Gigi Scaria was born in Kothanalloor, a village in south Kerala, India, in 1973. In 1995, after receiving a Bachelor of Fine Arts degree at the College of Fine Arts, Thiruvananthapuram, Scaria moved to New Delhi where he undertook a Master of Arts at Jamia Millia Islamia. Moving from Kerala to New Delhi was a significant experience that in turn influenced Scaria’s creative work. He began to make art reflecting the impact of city life. He worked with mapping, abstract forms and narrative painting, later focussing on the mapping of the ‘city’ itself. In the mid-1990s, while establishing his career as a professional artist, Scaria also illustrated children’s books and taught art at an experimental school in New Delhi.
By the turn of the millennium, increased international exposure was accompanied by prestigious residency opportunities and solo exhibitions in India, Germany, America, Hungary, the Republic of Korea and the Republic of Trinidad and Tobago. In 2002, Scaria was awarded an Inlaks Scholarship, and was artist-in-residence at UNIDEE, Cittadellarte-Pistoletto Foundation, Biella, Italy. That year, he also participated in Indians + Cowboys, an exhibition at Gallery 4A (Sydney).
Scaria’s creative repertoire includes a range of media such as painting, photography, installation, sculpture, digital art and video. Since 2002, he has made thirty independent films inspired by place and the people who inhabit particular locations that are imbued with different social and political conditions. The films include: A day with Sohail and Maryan (2004), Home: in/out (2005), Raise your hands those who have touched him (2007), All about the other side (2008), and Raise your hands those who have spoken to him (2010). Subjects such as the children who inhabit the streets of New Delhi, and the memories of people who have met or seen Mahatma Gandhi and Mao Zedong inspire him, while recent video work deals with the impact of the rapid growth of India’s cities and the social conditions that have been affected by this change.
Scaria’s landmark sculptures also refer to the modern city. In the sculpture Someone left a horse on the shore (2007), apartment buildings are incorporated into a wooden Trojan horse. Scaria’s metaphor of the Trojan horse is the threat that consumes everything, including the spaces on the periphery, until nothing is left. In Wheel (2009), a photograph featuring a giant wooden Ferris wheel, personal space is brought into question. All the thrill, excitement and stimulation of the city is symbolized by the Ferris wheel, which features multi-storey buildings in place of seating, situated against a landscape of urban dwellings.
Scaria’s first project for an American museum, Gigi Scaria: City unclaimed, was held in 2013 at the Smart Museum of Art, the University of Chicago. This site-specific installation comprising a large photo-based mural of an imaginary cityscape and a 12 foot high water fountain covered the central wall of the museum’s reception for 12 months. Scaria’s other recent solo exhibitions, Amusement park (Chemould Prescott Road, Mumbai, 2009), Difficult to imagine, easy to construct (Art Asia Miami, 2008), Site under construction (Videospace Budapest, 2008), and Triviality of everyday existence (the National Art Studio, Changdong, Republic of Korea, 2008), feature video art that includes interviews (fictional and non-fictional), documentaries and animation.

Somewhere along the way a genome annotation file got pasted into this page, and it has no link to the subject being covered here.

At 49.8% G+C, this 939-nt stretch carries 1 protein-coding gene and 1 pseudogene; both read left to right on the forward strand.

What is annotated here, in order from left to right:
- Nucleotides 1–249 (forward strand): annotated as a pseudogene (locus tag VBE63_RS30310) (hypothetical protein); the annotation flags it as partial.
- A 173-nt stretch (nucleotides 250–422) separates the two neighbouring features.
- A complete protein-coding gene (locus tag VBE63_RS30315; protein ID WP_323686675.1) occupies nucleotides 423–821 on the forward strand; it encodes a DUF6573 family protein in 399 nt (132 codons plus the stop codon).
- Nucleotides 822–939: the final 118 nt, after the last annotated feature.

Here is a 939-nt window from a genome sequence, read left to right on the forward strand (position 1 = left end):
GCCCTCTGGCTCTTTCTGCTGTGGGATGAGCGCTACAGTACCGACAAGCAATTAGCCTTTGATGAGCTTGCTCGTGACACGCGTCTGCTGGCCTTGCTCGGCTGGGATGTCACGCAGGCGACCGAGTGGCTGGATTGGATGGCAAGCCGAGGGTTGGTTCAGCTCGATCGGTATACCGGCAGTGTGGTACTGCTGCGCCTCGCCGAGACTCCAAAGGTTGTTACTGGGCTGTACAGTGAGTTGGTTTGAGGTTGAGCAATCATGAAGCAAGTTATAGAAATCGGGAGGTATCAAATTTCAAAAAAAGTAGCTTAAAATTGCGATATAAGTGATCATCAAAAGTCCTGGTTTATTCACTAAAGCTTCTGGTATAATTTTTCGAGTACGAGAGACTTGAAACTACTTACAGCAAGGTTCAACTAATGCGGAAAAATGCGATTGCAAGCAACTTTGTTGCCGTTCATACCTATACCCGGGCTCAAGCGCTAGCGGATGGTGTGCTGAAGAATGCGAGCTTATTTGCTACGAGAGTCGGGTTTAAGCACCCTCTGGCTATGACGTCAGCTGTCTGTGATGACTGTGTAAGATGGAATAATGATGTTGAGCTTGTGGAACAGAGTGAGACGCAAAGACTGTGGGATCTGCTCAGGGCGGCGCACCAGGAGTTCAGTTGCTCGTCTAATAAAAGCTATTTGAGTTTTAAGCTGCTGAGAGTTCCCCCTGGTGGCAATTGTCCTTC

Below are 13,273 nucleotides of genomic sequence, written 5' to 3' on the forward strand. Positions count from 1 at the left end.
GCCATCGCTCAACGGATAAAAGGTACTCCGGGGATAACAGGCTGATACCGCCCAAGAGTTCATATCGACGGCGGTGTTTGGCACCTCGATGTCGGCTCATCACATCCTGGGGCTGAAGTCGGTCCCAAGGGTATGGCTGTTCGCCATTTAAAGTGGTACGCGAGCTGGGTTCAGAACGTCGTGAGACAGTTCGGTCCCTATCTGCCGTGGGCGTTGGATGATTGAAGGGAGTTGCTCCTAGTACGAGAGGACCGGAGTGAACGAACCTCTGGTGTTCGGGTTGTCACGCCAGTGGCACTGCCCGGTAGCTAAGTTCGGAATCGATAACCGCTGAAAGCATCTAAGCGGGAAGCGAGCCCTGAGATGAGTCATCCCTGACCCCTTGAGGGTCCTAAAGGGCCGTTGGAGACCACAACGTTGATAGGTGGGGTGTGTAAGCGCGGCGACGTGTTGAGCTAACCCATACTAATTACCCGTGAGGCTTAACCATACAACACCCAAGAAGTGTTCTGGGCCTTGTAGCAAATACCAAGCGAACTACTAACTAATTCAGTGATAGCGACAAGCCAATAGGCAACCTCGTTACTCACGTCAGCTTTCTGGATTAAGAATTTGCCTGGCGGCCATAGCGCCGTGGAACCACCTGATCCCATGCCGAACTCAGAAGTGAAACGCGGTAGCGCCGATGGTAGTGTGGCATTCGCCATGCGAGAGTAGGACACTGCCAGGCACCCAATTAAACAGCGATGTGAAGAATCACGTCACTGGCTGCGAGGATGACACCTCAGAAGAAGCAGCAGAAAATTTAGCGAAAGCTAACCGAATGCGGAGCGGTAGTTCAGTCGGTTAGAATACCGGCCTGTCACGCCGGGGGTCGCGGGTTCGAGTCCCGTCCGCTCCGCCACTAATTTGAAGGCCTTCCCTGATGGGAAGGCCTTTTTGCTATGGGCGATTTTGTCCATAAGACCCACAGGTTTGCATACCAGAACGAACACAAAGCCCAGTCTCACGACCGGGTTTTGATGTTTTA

In 2011, Scaria was one of five artists (with Zarina Hashmi, Sonal Jain, Mriganka Madhukaillya and Praneet Soi) to represent India at the 54th Venice Biennale in the exhibition Everyone agrees: it’s about to explode, curated by Ranjit Hoskote. In Elevator from the sub-continent, an installation made for the biennale, Scaria created a simulated space representing an actual elevator that the audience was invited to step inside in order to ‘time travel’ to different locations in India. Inside, projected photographs and video animation on the walls of the elevator created the sensation of moving underground through multiple levels of living interiors representing different social conditions. Scaria’s work was also presented at the 3rd Singapore Biennale in 2011 as well as Crossroads: India escalate, the India Pavilion for the Prague Biennale 5.
In 2012 Scaria participated in the OzAsia Festival exhibition The needle on the gauge: the testimonial image in the work of seven Indian Artists, Contemporary Art Centre of South Australia (CACSA), Adelaide, and he created a sculptural installation for the exhibition Topical heat: new art from south Asia at the Govett Brewster Gallery in New Plymouth, New Zealand. His work also appeared in Critical mass at the Tel Aviv Museum of Art, the first major exhibition to introduce contemporary Indian art to the Israeli public. Gigi Scaria was a 2012 University of Melbourne Macgeorge Fellow, which included an exhibition of video works held at the Ian Potter Museum of Art, the University of Melbourne, as part of the Melbourne Festival. Scaria’s work has been included in several 2013 group exhibitions in Mumbai and New Delhi.
• Adajania, Nancy, ‘The unbearable heaviness of being: parables of a 21st-century nagrik’, Gigi Scaria: amusement park, Chemould Prescott Road, Mumbai, 2010.
• Scaria, Gigi, ‘Video: a parallel inquiry (other encounters the self)’, Absence of an architect: Gigi Scaria, Palette Art Gallery, New Delhi, 2007.
• Scaria, Gigi, in conversation with Jamila Adeli, ‘Trust the medium, control the message: the art of aestheticizing a bulldozer’, Gigi Scaria, Galerie Christian Hosp, Berlin, 2009.
• Sinha, Gayatri, ‘The city of forking paths’, Absence of an architect: Gigi Scaria, Palette Art Gallery, New Delhi, 2007.